o Q4 2023’s rental decline was led by landed properties which fell 4.1% q-o-q while non-landed properties observed a more moderate decline of 1.8% q-o-q. Non-landed OCR and RCR rents declined for the first time since Q2 2020, down by 2.8% and 1.2% q-o-q respectively. Likewise, CCR rents fell for a second consecutive quarter in Q4 2023, decreasing by 1.6% q-o-q after the 1.7% q-o-q correction in Q3 2023. 

o For the full year, landed property rents surged 22.4% and non-landed properties saw rents rise 6.9%. Among non-landed segments, the RCR posted the highest growth at 9%, followed by the OCR and CCR at 7.5% and 5% respectively.  

o 19,968 private homes (excluding ECs) were completed in 2023, the largest number of completions since 20,648 units in 2017. The bulk of completions (8,517 units) were recorded in Q3 2023 while Q4 2023 saw less completions at 4,085 units. Vacancy rates hence fell from 8.4% in Q3 2023 to 8.1% in Q4 2023 alongside the lower number of completions.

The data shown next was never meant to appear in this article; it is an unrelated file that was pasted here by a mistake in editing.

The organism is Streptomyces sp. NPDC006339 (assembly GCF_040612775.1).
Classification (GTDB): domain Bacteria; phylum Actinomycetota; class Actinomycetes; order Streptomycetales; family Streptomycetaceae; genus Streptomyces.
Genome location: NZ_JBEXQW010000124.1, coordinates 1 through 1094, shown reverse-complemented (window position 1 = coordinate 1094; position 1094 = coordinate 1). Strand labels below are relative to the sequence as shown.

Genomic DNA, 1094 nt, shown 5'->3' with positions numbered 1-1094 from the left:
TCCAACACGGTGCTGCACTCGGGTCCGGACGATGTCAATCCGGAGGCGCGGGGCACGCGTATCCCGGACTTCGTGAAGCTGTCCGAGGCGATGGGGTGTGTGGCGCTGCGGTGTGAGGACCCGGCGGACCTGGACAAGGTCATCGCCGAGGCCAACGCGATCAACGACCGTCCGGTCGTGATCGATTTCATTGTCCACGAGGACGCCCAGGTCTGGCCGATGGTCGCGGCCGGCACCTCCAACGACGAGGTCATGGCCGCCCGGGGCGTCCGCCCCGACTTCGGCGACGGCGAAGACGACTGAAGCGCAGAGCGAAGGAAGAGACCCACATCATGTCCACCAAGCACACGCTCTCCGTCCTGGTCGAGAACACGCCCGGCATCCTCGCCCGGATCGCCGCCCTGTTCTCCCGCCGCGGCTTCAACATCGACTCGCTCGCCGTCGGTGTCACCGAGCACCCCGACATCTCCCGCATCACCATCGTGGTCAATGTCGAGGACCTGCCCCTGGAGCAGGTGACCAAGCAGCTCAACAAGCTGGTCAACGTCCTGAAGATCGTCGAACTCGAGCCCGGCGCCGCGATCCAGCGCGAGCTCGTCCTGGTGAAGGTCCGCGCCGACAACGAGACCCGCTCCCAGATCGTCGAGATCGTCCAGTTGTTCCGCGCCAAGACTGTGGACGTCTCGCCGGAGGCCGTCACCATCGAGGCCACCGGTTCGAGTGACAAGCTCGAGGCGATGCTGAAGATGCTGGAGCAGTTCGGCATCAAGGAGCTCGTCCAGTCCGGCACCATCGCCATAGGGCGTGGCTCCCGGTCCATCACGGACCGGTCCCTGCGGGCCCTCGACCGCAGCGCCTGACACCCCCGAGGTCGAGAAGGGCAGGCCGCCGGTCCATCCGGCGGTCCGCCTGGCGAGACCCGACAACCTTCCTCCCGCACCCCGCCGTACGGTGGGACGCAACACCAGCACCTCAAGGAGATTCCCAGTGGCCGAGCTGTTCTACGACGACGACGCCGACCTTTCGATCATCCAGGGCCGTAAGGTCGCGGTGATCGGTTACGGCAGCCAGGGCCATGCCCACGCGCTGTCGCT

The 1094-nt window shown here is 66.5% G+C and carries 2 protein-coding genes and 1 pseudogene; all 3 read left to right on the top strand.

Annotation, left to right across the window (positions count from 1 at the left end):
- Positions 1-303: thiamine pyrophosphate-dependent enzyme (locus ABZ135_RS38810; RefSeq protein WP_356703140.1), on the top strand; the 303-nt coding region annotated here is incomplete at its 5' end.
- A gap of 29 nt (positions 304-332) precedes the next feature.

Chart 1: Projected Completions by Year*
Chart 1 Projected Completions by Year
Source: URA, CBRE Research
*For private residential units and ECs with planning approvals

Outlook
6,421 new homes were sold in 2023, 10.2% lower than the 7,099 units recorded in 2022 and a 15-year low since 2008’s 4,264 units. Overall sell-through rate in 2023 was lower than 2022, largely due to weaker economic conditions, increased buyer selectiveness amid a myriad of new launch options and increasing resistance to high price points. In addition, prices have already moved up significantly and investors could feel that there is limited room for upside. 

Looking ahead, CBRE Research is cautiously optimistic on the private residential market in 2024. The current tentative buying sentiment is expected to stretch into H1 2024 amid still-high interest rates and uncertain economic conditions but sentiment could improve in H2 2024 if interest rates ease and the economy recovers. Overall, CBRE Research expects 7,000 – 8,000 new private homes to be sold in 2023, an improvement from the 6,421 units in 2023 but still below the 5-year average new developer sales across 2019 – 2023 of 9,288 units.